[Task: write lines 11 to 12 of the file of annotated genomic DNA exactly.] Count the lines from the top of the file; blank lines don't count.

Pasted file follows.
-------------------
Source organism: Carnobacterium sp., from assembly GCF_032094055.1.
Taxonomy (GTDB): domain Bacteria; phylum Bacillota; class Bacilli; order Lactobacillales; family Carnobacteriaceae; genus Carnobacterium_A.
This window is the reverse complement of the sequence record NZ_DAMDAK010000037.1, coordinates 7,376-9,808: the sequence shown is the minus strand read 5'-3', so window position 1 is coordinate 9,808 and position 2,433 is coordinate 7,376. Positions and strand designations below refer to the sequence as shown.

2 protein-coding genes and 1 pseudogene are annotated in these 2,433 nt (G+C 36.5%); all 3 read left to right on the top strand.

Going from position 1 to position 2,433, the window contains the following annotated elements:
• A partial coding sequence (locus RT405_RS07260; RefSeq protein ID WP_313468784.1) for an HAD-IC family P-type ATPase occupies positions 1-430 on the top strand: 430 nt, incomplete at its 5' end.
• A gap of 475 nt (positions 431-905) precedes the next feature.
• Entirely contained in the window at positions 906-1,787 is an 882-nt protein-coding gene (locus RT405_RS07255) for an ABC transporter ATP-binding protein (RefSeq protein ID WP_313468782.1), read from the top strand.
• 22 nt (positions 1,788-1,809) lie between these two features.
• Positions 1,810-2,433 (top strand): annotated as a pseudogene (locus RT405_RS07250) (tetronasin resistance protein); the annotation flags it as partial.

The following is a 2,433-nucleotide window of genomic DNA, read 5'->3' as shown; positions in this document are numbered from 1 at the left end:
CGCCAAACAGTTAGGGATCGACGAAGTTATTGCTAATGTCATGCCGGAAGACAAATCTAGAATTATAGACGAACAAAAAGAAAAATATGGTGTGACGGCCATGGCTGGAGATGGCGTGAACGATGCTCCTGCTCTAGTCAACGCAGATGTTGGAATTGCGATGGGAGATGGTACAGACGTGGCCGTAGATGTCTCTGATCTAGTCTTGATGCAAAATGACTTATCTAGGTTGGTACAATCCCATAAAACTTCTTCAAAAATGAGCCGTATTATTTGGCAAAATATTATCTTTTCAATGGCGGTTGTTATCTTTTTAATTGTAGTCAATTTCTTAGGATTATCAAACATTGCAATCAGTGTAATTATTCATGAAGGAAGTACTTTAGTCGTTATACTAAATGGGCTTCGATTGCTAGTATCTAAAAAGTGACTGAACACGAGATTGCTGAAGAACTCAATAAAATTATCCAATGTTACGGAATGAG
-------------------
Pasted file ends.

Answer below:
The following is a 2,433-nucleotide window of genomic DNA, read 5'->3' as shown; positions in this document are numbered from 1 at the left end:
CGCCAAACAGTTAGGGATCGACGAAGTTATTGCTAATGTCATGCCGGAAGACAAATCTAGAATTATAGACGAACAAAAAGAAAAATATGGTGTGACGGCCATGGCTGGAGATGGCGTGAACGATGCTCCTGCTCTAGTCAACGCAGATGTTGGAATTGCGATGGGAGATGGTACAGACGTGGCCGTAGATGTCTCTGATCTAGTCTTGATGCAAAATGACTTATCTAGGTTGGTACAATCCCATAAAACTTCTTCAAAAATGAGCCGTATTATTTGGCAAAATATTATCTTTTCAATGGCGGTTGTTATCTTTTTAATTGTAGTCAATTTCTTAGGATTATCAAACATTGCAATCAGTGTAATTATTCATGAAGGAAGTACTTTAGTCGTTATACTAAATGGGCTTCGATTGCTAGTATCTAAAAAGTGACTGAACACGAGATTGCTGAAGAACTCAATAAAATTATCCAATGTTACGGAATGAG